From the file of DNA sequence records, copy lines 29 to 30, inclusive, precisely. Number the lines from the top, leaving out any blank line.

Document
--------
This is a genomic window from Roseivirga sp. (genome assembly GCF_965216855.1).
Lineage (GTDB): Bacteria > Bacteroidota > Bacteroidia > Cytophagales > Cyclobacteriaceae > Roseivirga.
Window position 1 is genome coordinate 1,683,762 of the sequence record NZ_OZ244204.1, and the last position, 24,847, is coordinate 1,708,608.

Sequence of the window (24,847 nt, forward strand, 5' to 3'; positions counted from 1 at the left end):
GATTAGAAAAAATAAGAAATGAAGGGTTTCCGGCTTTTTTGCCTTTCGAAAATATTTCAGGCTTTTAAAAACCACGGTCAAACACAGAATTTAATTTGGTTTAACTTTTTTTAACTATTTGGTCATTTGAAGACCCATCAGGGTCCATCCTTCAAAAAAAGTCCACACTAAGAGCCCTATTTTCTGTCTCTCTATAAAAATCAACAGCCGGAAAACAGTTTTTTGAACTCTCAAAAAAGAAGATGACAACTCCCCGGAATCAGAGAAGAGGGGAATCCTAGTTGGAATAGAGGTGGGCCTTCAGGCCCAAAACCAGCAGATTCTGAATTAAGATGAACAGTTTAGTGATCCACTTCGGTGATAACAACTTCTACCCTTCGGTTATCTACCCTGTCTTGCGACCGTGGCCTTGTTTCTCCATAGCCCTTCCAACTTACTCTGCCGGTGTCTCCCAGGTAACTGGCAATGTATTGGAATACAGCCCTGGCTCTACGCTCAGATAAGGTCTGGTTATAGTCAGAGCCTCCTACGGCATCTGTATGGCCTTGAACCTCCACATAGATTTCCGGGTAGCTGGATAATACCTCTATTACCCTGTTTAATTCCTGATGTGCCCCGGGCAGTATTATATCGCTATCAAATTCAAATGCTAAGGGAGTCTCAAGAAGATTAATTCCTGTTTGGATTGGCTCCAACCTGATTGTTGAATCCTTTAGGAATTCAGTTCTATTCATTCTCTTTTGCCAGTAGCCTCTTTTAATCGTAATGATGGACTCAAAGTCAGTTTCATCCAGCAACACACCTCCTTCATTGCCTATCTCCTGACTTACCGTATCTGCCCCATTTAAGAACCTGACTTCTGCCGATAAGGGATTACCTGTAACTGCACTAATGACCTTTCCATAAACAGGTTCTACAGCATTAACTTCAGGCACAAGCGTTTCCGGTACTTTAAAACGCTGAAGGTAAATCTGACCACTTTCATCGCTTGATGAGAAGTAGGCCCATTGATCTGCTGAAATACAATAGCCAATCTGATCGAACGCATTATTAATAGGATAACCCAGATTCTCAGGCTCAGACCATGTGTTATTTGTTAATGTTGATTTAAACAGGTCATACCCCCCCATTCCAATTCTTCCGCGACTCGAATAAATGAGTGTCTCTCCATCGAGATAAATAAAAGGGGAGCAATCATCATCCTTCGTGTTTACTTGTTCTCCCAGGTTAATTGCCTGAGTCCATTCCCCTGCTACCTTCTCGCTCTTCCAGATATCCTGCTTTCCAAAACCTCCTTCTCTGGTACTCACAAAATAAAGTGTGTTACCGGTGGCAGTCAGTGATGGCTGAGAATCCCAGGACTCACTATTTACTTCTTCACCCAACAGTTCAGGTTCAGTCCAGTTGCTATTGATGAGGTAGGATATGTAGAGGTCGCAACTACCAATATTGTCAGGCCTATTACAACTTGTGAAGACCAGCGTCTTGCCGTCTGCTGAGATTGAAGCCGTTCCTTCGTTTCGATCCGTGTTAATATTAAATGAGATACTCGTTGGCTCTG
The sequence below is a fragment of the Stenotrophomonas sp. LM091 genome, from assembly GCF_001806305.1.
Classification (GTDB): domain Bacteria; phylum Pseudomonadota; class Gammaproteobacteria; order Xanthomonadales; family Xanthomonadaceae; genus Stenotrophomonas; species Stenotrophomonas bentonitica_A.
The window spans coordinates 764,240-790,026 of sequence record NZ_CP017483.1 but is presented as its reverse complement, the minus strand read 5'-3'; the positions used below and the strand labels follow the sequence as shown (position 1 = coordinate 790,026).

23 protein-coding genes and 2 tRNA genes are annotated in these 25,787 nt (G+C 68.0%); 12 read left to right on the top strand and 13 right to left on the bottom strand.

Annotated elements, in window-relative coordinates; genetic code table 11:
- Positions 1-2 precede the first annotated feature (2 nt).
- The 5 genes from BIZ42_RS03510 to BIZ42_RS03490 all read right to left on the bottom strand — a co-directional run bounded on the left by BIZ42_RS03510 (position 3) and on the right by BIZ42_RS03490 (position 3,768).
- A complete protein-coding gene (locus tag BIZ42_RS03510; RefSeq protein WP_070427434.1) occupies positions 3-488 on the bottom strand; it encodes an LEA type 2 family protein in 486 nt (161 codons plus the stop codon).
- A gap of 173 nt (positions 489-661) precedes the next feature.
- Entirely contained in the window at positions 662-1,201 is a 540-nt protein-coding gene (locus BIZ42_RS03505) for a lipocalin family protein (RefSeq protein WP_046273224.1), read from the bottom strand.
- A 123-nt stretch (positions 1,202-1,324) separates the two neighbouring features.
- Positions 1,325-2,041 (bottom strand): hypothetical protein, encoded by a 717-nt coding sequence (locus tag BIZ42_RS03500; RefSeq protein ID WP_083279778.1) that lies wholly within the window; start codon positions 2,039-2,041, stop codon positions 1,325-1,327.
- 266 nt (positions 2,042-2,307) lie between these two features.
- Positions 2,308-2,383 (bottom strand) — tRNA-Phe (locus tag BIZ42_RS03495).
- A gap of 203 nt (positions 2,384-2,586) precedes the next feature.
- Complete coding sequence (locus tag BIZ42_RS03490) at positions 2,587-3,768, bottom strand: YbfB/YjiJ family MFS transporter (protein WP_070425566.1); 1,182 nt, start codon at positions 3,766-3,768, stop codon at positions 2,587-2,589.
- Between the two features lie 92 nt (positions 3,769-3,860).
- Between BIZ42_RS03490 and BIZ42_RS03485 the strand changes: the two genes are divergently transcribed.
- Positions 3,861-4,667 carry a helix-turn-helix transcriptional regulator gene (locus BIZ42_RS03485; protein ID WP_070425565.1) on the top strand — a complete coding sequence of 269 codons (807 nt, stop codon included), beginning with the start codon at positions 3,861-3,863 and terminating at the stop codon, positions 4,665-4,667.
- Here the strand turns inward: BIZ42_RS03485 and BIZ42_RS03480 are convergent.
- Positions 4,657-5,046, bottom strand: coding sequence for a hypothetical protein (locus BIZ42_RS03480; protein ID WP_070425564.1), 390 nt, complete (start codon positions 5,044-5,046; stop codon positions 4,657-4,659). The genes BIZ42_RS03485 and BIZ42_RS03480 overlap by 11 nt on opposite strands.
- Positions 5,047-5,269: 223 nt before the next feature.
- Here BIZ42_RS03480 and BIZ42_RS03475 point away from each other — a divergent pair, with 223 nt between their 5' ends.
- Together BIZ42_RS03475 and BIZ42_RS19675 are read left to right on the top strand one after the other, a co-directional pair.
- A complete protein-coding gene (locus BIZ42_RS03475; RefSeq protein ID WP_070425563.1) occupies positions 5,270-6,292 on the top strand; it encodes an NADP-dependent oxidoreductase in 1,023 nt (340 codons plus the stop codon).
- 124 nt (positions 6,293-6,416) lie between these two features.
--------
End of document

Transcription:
- Together BIZ42_RS03475 and BIZ42_RS19675 are read left to right on the top strand one after the other, a co-directional pair.
- A complete protein-coding gene (locus BIZ42_RS03475; RefSeq protein ID WP_070425563.1) occupies positions 5,270-6,292 on the top strand; it encodes an NADP-dependent oxidoreductase in 1,023 nt (340 codons plus the stop codon).